It's on 2/4 meter. I know we all are much familiar with 3 on top of any note which is a triplet. Here I'm confuse today: What is 6? Please describe to me what the 6 is about and how to count those red boxed notes. I want help so that I can count the beat in the right way of this whole measure shown in above picture.
The "notes with a 6 above them" (sextuplet) is equivalent to two adjacent sets of sixteenth-note triplets. What is a sixteenth-note triplet? Well a "regular" (eighth-note) triplet is three notes over the span of one quarter note, and so a sixteenth-note triplet is three notes over the span of one eighth note.
Here's how I would count the first bar of the pattern in your picture (with a plain eighth-note count below it):
1 trip let And trip let 2 And trip let | 1 And 2 And |
It is called a sextuplet and is essence six in the time of four or a pair of triplets. So basically 6 semi-quavers in the time of four semi-quavers or one crotchet.
The other one is triplets or three in the time of two or three semi-quavers in the time of two.
Given the 2/4 tim sig., the first six semis need to be evenly played in the time of one crotchet, or two quavers. That leaves the other crotchet beat to play one quaver followed by three semis in the time of two - an ordinary triplet. The second half of this bar is obviously the same timing as bar 3, and the second bar timing simply puts that mini rhythm the opposite way round.
You ask how to count it. Count a slow 1-2-3-4. 1= 1st 3 tuplets, 2=next 3, 3= the only quaver, 4= last 3 triplets.
EDIT: You're going to have fun strumming this UNLESS - you do two ghost strums after the quaver strum, which down will be down (up, down) - otherwise your pattern will be a mess.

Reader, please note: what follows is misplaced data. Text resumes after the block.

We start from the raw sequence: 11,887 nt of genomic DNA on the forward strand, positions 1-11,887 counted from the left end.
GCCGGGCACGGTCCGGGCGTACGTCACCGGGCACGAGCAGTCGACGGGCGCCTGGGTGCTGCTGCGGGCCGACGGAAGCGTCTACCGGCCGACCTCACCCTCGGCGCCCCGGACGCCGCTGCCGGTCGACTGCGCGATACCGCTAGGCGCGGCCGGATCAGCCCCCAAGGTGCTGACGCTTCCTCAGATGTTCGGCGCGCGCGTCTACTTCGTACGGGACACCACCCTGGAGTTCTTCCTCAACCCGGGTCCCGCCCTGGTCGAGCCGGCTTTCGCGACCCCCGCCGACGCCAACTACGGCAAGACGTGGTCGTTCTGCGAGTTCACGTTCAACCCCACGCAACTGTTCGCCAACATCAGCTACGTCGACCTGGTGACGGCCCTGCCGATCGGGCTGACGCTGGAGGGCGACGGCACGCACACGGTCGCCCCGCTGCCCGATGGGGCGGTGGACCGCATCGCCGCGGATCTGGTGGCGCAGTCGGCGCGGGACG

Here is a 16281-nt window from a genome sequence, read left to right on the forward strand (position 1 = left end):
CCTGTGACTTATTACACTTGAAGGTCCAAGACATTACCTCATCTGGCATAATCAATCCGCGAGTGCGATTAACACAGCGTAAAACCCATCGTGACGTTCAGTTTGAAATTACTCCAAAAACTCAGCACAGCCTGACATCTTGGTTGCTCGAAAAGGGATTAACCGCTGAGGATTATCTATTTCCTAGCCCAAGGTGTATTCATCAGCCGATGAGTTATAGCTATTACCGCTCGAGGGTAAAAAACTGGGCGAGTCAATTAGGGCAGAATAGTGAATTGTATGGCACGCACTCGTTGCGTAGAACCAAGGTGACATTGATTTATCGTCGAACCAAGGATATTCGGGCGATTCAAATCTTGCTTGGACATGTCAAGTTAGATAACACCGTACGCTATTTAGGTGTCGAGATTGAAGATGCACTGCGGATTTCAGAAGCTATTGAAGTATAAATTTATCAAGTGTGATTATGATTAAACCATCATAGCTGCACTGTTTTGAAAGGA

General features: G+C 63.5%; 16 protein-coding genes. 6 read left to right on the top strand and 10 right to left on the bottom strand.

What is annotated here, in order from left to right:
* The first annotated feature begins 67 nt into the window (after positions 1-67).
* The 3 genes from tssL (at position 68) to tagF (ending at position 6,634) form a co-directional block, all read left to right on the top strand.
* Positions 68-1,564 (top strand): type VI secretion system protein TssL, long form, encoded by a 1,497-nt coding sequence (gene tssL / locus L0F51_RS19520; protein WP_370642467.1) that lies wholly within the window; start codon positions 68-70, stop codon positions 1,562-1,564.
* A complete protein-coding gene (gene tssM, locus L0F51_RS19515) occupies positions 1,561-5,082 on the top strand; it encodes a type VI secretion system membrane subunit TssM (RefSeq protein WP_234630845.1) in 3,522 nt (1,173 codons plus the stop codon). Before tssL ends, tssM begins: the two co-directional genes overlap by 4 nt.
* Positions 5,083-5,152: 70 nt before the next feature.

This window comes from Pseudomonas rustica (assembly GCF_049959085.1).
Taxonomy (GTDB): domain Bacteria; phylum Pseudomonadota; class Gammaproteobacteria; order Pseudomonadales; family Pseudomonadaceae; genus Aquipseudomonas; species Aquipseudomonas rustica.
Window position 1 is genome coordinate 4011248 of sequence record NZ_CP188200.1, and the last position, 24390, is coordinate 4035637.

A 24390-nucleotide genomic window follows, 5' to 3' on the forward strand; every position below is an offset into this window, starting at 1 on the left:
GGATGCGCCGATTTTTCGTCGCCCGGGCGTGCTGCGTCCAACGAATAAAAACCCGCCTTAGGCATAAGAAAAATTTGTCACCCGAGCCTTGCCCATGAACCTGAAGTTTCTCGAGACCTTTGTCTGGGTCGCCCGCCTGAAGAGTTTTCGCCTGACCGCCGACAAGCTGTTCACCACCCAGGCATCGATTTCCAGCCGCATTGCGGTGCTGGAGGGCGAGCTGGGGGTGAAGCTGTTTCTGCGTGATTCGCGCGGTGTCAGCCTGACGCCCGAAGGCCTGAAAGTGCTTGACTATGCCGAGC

This is fairly simple to play if you can play the 3's. Simply do double-strokes instead of single strokes.
The rule is identical to 3, meaning that in this case you play 6 notes in the length of one quarter note. When playing percussion, simply double-up the strokes. Then it is still three hand moves but double-strokes will result in playing six notes instead of three.
When a three appears in or above/below a bracket, or above/below a beamed group of notes, the meaning is fairly straightforward: each note in that group should last 2/3 of its normal duration. When a two appears likewise in a piece which is in compound meter (e.g. 6/8 or 12/8), it means that each note should be lengthened to 1.5 times its normal duration.
With numbers other than 2 or 3, things can be a little more nebulous. The general concept is that the group of notes should be lengthened or (more often) shortened by whatever proportion would make them fit some other number of beats. If a group of five sixteenth notes with a 5 over it appears in the space of a quarter note, the notes should be played at 4/5 of their normal duration. If a group of seven sixteenth notes appears with a 7 over it in the space of a half note, they should be played at 8/7 of their normal duration. In the extant example, a group of six sixteenth notes appears with a 6 in the space of a quarter note, so they should be played at 4/6 normal duration. A couple of alternative way of writing the same thing would be to have two groups of three sixteenths, with a three centered over each, and with a single (rather than double) beam connecting them, or as three pairs of sixteenths, with the pairs of sixteenths joined by single beams, and a bracketed 3 over the whole thing. Both of those would yield the same durations as the music as printed, but the latter ways of printing it would tend to suggest that it should be "felt" as being subdivided as a pair of threes or three pairs, respectively, while putting a 6 over the whole thing suggests that it should feel like six uniform notes.